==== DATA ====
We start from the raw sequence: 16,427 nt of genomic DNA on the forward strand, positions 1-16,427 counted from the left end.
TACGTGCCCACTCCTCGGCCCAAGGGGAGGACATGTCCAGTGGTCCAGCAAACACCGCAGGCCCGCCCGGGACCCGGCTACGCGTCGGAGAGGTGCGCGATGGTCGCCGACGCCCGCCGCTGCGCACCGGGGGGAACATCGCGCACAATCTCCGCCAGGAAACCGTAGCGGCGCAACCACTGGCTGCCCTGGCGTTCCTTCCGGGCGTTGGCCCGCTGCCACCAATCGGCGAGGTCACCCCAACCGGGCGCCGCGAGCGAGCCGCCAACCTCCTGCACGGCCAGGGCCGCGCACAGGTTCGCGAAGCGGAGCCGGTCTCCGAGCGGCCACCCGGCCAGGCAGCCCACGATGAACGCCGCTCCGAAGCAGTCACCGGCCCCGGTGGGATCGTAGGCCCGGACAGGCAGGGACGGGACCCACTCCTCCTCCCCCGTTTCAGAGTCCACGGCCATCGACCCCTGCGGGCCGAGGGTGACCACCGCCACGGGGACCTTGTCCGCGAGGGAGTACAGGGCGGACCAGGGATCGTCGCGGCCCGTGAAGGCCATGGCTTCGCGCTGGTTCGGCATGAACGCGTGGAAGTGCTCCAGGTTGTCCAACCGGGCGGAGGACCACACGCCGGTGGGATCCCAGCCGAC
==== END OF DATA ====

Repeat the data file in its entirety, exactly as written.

We start from the raw sequence: 16,427 nt of genomic DNA on the forward strand, positions 1-16,427 counted from the left end.
TACGTGCCCACTCCTCGGCCCAAGGGGAGGACATGTCCAGTGGTCCAGCAAACACCGCAGGCCCGCCCGGGACCCGGCTACGCGTCGGAGAGGTGCGCGATGGTCGCCGACGCCCGCCGCTGCGCACCGGGGGGAACATCGCGCACAATCTCCGCCAGGAAACCGTAGCGGCGCAACCACTGGCTGCCCTGGCGTTCCTTCCGGGCGTTGGCCCGCTGCCACCAATCGGCGAGGTCACCCCAACCGGGCGCCGCGAGCGAGCCGCCAACCTCCTGCACGGCCAGGGCCGCGCACAGGTTCGCGAAGCGGAGCCGGTCTCCGAGCGGCCACCCGGCCAGGCAGCCCACGATGAACGCCGCTCCGAAGCAGTCACCGGCCCCGGTGGGATCGTAGGCCCGGACAGGCAGGGACGGGACCCACTCCTCCTCCCCCGTTTCAGAGTCCACGGCCATCGACCCCTGCGGGCCGAGGGTGACCACCGCCACGGGGACCTTGTCCGCGAGGGAGTACAGGGCGGACCAGGGATCGTCGCGGCCCGTGAAGGCCATGGCTTCGCGCTGGTTCGGCATGAACGCGTGGAAGTGCTCCAGGTTGTCCAACCGGGCGGAGGACCACACGCCGGTGGGATCCCAGCCGAC